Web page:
Wednesday, June 3, 2009
It's Raining Cakes!
It’s that time of year when showers for new brides and new babies seem to fill weekend calendars. I remember a time when a shower was an intimate gathering of a few friends and family in a relative’s living room, and gifts were simple (wooden spoons and mixing bowls or baby booties and receiving blankets!). Today showers are often bigger productions, even extravaganzas, with expensive gifts from registries and catered meals with designer cakes. Recently my family held a luncheon for a soon-to-be new mother, expecting her second child. She didn’t want a shower and preferred something simple, so we all gathered at a Mexican restaurant and ordered and paid for our own meals off the menu. The cake was simple, from a local grocer’s bakery, and was very good (I love all cake, and sometimes even more when I don’t have to bake!). It was a lovely day.
In keeping with simple traditions, I’ve made my share of shower cakes for living room gatherings. Because I am closely connected with the guests of honor, these cakes take on special meaning for me as a baker. I aim to capture some personal essence and usually the result is a cake that receives an awesome reaction. I love that. If there’s no other moment when baking is worth it, it’s then, when the bride, or the new mom, reads my unwritten message to her in the cake, a message that says “You’re important, you are loved, very best wishes to you.” The cake featured in this posting was baked for my nephew’s fiancé, Emily. It was a bonnet cake featuring her favorite shade of green. In the slideshow of cakes on this site, you can also see a baby quilt cake, often requested because it can be so personally designed.
Showers are very happy occasions, filled with promise. Older women participate with a perspective of awareness, while younger women are awed by the possibility of what it all means. I do notice that showers are becoming grander in scheme, and gifts more elaborate. It’s not that I don’t appreciate upscale catalogues and posh furniture stores filled with everything a new couple, or a little girl or boy could dream of. There were times when I wished we could have started out with more, or provided our children with such a well-appointed initiation to life. Now and then I do regret that my kids’ first experiences were in a hand-me-down crib from the local Holiday Inn where my husband worked at the time, but when I look at the pictures of Joe smiling broadly from his crib, or Katie twirling with happiness in a “spin out” dress I bought at a discount store, I see happy babies. I love that their first outfits were stored in an antique armoire with personal history, presented to us by their great aunt. We were in our very early twenties as first-time parents, and money was tight. We did the best we could and those were happy days. The smiles in those photos tell me now that a happy start to life had nothing to do with gift registries, and those moments hold their own immeasurable value in my heart.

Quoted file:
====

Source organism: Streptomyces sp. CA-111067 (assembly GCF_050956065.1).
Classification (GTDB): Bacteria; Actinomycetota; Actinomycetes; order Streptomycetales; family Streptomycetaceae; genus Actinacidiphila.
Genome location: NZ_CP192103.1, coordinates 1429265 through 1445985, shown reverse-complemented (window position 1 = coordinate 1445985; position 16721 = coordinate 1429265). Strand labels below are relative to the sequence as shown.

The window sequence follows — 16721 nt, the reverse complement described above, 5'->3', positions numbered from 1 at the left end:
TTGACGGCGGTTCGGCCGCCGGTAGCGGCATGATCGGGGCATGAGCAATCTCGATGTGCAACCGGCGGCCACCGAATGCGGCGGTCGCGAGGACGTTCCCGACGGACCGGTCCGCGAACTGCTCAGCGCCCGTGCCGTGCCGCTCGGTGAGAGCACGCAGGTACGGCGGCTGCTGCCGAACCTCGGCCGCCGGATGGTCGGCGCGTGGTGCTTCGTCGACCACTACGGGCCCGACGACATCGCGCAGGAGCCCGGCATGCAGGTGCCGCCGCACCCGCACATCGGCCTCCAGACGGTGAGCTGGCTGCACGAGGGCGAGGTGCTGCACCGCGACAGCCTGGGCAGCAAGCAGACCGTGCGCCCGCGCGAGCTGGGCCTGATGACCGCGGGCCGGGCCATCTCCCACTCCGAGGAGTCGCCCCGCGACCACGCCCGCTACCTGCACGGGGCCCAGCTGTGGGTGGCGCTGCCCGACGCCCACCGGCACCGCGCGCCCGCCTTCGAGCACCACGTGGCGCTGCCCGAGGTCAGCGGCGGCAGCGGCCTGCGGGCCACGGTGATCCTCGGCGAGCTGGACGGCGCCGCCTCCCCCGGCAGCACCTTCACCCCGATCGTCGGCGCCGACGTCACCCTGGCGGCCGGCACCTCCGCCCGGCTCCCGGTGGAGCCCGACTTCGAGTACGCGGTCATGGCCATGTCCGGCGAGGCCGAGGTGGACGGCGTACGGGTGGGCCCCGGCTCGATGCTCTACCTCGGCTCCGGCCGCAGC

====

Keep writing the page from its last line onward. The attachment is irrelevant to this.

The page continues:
I’ve been to a baby shower where the only gifts requested were books for the baby’s library. I love that idea. Of course, it’s not practical. Young couples are faced with a very expensive life ahead, and need all the help they can get. Gift registries are an effective means to acquire fundamental necessities, and many gift-givers appreciate the convenience and efficiency of being able to choose gifts that way. It does seems less personal, somehow.
It’s tempting to imagine a return to earlier traditions, where humble expressions of love and personal generosity took precedence over grand displays of abundance. When it comes to showing you care, simpler just might be better.
Either way, there’s always cake!
Photo Credit: Jeannie O'Farrell Eddy
Tomorrow's post: Favorites from the Food Network